Asit Sharma: I like to think what it will be 10 or 20 years from now because that's the time for another generation of people to cycle through. I certainly remember the joys of not having any kind of digital communication. The brain space compared to what I have today, we're probably of the last generation to even though that's like, Demitri. When we were younger there was, you didn't carry a cellphone everywhere. For me, even I resisted for a long time getting a cellphone and wanted to be in the physical world before there was even this digital component. I thought cellular to me when I was younger was like, I called it the equivalent of AR world today. Like why would you want to participate in that? But I see a generation go through and I see younger people who have grown up digitally native and they get, for all the downsides, they get a tremendous amount out of this. For example, you travel somewhere and make a friend.

You can be pretty connected with that friend the way that we couldn't be unless two people took the trouble to write letters or have phone calls. So there is an aspect that I've already seen of embracing the latest technology. It's not all bad. And I shouldn't be all cynical about it. If we advanced 10 to 15 years and let's say that it's pretty everyday for you to integrate your modes of communication with your visual spectrum. So let's say that the glasses are the governing thing that you may  wear and you don't have a phone anymore because maybe you can just control the glasses by talking to them. And we can do that today really. I mean, we've already have smart speakers. I don't, but many of my friends do. "Alexa, call Demitri." I'm not even wearing anything. But just take that one step further to the virtual realm and the ability to step into the augmented reality worlds or the metaverse and move seamlessly between the two. I think that's coming over time.

It's not something that I think can be stopped because I think that younger people, when they're introduced to it as a way of life, they will be just like I was in my little physical analog world with analog records as a kid and no technology that we have today. That's what I knew, and I was perfectly happy to embrace that. So I think the question of the time that we'll spend is maybe we're all at consensus there and I don't know as far as will be more meaningful. I wrestle with that myself. My first thought is it won't, and already people tire of too much virtual experience.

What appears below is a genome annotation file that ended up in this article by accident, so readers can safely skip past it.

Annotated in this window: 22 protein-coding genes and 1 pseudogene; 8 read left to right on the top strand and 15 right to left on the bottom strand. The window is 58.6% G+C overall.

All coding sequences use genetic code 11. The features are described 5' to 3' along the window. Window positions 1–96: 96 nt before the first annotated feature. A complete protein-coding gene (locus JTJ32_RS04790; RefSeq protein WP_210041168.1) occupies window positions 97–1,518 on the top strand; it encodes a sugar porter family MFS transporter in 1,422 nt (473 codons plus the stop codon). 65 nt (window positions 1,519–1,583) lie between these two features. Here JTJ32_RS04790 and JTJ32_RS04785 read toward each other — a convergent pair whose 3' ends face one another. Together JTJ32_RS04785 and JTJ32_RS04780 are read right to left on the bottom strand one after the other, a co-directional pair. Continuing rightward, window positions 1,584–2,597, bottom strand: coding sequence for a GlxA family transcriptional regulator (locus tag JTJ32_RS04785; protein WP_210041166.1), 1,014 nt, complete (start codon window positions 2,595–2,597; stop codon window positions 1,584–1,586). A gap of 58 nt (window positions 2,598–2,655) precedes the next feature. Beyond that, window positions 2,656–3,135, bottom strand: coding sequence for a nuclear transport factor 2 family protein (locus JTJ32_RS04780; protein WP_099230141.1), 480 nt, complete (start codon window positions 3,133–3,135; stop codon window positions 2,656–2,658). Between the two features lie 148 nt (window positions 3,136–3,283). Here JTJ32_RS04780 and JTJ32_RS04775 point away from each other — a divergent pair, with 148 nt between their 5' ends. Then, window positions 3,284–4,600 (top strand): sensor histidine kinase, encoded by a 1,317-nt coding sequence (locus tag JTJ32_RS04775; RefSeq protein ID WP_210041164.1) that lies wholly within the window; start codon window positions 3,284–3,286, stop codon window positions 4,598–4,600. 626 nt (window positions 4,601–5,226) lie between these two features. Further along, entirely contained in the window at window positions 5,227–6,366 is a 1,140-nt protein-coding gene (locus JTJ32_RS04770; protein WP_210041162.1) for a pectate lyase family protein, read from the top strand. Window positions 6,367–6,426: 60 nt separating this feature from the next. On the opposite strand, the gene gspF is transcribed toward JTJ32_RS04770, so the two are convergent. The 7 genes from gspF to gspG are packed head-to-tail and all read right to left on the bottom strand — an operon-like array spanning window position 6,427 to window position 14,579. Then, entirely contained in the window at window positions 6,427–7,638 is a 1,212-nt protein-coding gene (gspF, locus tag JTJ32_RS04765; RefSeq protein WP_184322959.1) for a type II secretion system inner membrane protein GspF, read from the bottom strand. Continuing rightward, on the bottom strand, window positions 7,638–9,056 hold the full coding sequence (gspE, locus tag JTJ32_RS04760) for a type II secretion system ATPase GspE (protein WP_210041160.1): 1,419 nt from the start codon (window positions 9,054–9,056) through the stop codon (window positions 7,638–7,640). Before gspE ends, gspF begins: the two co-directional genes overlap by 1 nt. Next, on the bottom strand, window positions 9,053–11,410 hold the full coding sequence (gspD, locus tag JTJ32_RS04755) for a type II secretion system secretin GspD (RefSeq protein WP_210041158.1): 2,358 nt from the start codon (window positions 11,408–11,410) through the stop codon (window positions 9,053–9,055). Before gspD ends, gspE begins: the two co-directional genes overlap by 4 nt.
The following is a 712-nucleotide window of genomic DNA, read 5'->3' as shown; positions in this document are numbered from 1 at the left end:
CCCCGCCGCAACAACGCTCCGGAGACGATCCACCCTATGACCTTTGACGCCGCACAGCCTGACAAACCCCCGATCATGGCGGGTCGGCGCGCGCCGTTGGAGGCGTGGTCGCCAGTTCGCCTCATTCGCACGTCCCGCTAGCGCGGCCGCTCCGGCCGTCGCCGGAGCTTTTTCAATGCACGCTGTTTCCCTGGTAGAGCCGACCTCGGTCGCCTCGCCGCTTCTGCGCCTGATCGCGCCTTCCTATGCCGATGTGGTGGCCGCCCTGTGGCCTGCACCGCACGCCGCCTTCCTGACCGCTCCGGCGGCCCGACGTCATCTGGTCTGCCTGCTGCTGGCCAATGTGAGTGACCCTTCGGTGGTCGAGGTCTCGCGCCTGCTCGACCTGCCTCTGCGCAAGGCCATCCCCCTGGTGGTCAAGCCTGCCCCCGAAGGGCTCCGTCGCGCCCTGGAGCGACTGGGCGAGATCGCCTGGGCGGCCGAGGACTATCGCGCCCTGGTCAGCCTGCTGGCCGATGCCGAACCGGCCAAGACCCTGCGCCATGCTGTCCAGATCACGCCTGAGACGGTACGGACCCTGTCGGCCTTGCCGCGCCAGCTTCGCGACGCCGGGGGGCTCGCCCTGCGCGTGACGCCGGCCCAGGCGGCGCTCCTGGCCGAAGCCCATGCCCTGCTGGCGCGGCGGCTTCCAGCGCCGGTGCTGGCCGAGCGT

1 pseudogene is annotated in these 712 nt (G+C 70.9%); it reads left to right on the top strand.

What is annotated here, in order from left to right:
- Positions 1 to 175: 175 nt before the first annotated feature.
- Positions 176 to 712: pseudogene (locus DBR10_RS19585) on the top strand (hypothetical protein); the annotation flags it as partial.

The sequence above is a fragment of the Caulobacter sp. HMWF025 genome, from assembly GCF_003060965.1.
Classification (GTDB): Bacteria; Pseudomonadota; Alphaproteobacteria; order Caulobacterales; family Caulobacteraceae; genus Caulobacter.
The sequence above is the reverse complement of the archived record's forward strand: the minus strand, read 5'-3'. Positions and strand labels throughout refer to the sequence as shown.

Right now, headsets are very clunky and they're very aggravating to have for a little more time. And if any of you have had the opportunity to spend time in a metaverse world or a VR world or an AR world, you know that you can get sort of quickly tired of it. Your brain gets a little tired of that environment. You want to step out of it. And I think that there will always be something very beautiful about one-to-one human interaction or human-to-nature interaction that involves no technology. So I see that maybe my thought is it could be a pendulum where we go into overdrive, some of us, and embrace these worlds and then recoil a bit and rediscover the beauty of not having to use technology to be together, and to experience life together.

Randi Zuckerberg, a former director of market development and spokeswoman for Facebook and sister to Meta Platforms CEO Mark Zuckerberg, is a member of The Motley Fool's board of directors. Asit Sharma has no position in any of the stocks mentioned. Demitri Kalogeropoulos owns Activision Blizzard, Apple, and Meta Platforms, Inc. The Motley Fool owns and recommends Activision Blizzard, Apple, and Meta Platforms, Inc. The Motley Fool recommends the following options: long March 2023 $120 calls on Apple and short March 2023 $130 calls on Apple. The Motley Fool has a disclosure policy.